A look back at the webserver


If you have read this blog you'll know I'm moving from hugo to a custom webserver. I'm happy to say the new blog is ready to be switched over too, it currently is on https://new.nullrequest.com and this weekend will be moved to https://nullrequest.com. I'm currently writing this post in the new editor. Its really a big upgrade over hugo for me. I learned a lot writing the backend code for the blog as well as the frontend. HTML/CSS has never been my fortay so I always fell back to bootstrap and never really got into writing a lot of my code(I still use <center> to center divs). So actually making a blog I'm proud of using something like tailwind and custom css has been a big confidence boost for me. I'd like to talk about how i started with my writing the server and how it has changed over time.

How it began

I can't talk about the architecture of this without going back to the start. When I started I tried to make a fs->html server that would read markdown files and return them render neatly in HTML. While this started out fast it quickly ran into rough edges. For example data about what posts where present, what tags they had and when then were published were stored in the font matter. My solution was to preload everything into a json file like bellow.

  "posts": [
			"title": "Archlinux with secureboot on a nvidia machine",
			"date": "2022-03-26T19",
			"tags": ["arch", "linux","secureboot", "nvidia"],
			"draft": "false"

This resulted in a very fast but also very restricted server, every time I wanted to update a post, add or delete a post I would have to run a tool to regenerate the json and finally restart the webserver. While it was fast and different to the bog static site and it was a webserver( a goal i wanted) I never intended to replace the blog with it, more at the time experiment with a new architecture that might lead to better performance which I was facing a massive issue with. At the time I was running nginx on a Core2Duo, nginx is a server then benefits from more threads, for its workers in my case I old had 2 threads and the ethernet port was old meaning it was capped at 1mb/s. Which limited the initial response time(over a second at the worst). So this was supposed to fix that issue. Looking back it would have been a upgrade if I didn't stick it behind nginx which clearly didn't like running on a Core2Duo.

Auth, the first steps

At the time I thought about splitting out the UI to a frontend written in svelte and serving it using nginx while using the /api sub header to send requests to the webserver, after bouncing between svelte, vue and astro as frontend ui's never really getting a grasp on how to use any I ended up using just plain HTML/CSS and JS which turned out to be the best choice since now I could drop nginx from the stack. Before I switched to a html ui I wanted to add a post editor to write (at the time I still wanted to write a file for every post). My first goal was to get auth in place to make sure I was the only one who could write posts. Thus I made some choices early on, postgresql as a db, dropping a registration url and sifting comments to a 3rd party solution.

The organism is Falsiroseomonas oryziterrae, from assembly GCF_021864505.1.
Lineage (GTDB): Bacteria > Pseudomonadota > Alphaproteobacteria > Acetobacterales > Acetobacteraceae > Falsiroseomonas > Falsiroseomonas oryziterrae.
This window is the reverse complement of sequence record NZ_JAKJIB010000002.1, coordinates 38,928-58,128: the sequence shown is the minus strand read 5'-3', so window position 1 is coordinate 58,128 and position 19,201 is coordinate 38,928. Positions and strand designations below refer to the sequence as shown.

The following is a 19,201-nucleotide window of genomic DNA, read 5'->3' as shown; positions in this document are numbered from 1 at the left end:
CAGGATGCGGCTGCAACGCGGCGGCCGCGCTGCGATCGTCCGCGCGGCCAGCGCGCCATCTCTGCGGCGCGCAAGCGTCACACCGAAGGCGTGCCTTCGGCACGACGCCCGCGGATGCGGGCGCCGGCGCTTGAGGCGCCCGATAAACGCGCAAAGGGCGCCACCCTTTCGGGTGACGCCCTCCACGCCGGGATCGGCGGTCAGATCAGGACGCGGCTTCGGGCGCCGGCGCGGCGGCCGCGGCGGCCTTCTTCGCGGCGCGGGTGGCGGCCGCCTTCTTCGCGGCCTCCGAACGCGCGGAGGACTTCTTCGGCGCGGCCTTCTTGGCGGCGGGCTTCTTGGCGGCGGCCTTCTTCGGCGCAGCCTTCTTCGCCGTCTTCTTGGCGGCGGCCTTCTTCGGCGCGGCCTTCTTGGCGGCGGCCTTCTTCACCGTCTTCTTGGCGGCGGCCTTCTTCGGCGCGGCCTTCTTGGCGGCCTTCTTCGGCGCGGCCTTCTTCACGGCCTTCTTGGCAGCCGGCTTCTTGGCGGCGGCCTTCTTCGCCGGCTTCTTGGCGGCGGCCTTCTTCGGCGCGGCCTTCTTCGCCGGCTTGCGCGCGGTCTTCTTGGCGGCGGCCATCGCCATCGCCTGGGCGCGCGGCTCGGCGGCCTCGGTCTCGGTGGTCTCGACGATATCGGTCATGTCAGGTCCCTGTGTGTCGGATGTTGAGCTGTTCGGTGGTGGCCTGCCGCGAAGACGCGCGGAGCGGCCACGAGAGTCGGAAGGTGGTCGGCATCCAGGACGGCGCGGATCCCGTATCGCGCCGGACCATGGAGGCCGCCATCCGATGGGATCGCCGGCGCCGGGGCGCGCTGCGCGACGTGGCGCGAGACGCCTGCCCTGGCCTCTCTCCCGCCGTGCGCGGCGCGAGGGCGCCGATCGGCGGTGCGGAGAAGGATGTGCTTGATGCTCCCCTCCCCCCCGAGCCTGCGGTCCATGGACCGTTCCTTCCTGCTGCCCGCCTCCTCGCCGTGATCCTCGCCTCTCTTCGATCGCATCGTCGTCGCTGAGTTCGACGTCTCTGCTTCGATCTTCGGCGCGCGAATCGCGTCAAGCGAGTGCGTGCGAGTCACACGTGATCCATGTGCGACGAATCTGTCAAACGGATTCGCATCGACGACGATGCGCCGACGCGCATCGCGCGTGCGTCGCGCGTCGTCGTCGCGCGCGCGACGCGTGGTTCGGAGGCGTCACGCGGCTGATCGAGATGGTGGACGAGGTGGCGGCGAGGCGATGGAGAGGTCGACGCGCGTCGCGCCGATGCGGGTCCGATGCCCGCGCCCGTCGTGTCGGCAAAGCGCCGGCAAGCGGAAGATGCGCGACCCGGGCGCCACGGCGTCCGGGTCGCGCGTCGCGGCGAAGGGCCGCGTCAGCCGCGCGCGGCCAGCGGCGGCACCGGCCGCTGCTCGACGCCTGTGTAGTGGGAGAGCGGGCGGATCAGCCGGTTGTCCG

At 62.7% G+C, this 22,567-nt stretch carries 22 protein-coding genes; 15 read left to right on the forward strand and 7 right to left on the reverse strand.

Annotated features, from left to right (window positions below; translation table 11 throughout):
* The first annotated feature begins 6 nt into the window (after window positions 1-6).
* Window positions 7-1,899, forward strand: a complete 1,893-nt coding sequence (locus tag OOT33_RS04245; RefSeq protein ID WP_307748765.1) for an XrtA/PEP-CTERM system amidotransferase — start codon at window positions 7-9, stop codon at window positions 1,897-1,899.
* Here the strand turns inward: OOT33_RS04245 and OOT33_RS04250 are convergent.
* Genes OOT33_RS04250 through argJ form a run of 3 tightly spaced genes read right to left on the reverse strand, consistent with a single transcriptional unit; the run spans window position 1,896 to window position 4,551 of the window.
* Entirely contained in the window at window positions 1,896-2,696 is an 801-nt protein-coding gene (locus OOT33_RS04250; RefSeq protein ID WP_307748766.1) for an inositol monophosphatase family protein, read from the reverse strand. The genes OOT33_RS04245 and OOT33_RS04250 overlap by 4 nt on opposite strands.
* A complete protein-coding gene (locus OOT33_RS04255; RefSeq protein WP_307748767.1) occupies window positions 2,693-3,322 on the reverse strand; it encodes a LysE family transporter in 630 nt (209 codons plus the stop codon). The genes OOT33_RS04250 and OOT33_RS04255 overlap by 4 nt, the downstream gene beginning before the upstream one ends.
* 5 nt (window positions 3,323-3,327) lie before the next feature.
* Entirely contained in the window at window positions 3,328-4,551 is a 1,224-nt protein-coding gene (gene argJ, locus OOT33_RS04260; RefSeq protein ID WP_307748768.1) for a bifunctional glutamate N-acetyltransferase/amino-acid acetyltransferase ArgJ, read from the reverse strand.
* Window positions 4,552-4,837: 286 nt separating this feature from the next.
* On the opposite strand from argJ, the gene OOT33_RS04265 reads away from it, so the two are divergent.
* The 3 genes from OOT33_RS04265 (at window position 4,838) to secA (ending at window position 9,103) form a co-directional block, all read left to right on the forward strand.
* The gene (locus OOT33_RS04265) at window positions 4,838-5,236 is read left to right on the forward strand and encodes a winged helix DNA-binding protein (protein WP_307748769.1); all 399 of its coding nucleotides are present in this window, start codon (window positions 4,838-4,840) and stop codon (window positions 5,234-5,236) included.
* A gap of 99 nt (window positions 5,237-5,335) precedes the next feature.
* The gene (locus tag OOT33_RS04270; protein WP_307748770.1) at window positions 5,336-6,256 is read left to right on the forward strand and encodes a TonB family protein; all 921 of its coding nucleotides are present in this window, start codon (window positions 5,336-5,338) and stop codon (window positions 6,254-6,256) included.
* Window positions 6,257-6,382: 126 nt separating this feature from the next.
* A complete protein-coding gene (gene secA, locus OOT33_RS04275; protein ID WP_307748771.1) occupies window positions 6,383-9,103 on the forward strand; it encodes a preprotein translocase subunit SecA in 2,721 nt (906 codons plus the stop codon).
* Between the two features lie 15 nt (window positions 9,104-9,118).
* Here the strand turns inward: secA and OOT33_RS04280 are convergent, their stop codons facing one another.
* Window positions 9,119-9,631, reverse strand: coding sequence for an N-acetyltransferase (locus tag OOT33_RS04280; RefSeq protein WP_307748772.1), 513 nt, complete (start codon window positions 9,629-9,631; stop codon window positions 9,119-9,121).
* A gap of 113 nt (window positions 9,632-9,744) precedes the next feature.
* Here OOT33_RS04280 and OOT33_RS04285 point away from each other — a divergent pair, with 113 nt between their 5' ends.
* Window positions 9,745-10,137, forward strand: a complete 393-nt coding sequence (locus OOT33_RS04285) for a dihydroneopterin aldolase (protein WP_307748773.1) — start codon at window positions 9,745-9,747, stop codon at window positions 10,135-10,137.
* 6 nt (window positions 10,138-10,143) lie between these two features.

As time progressed with the project I made the choice to store posts in the postgresql(a very good choice which lead to better speeds and less code complexity). I thought about serving static assets from ngnix but eventually settled on having that inside my server, I may consider setting up a reverse proxy to serve only static files but as of now I have no need to use a reverse proxy as cloudflare already acts as reverse proxy for me, adding another proxy just leads to larger latencies and worse performance for people using the site.

The future

The last step to be ready to switch my blog to my old blog was to finish writing tag support but several failed attempts eventually lead to finally with the help of a few friends a working tag system that allows me to reverse look up posts by tag and to allow me to be one to one with my old blog allowing me to easily switch to my new blog. The only thing holding me back is the fear everything will break and I will have to figure out how to fix it myself. As time goes on I'll be adding functionality like webmentions(when I figure out how they work), Some form of light mode because some people like it???? like I have not met anyone who really uses light mode outside of a joke. Well that's all for now

-- This is nullrequest signing off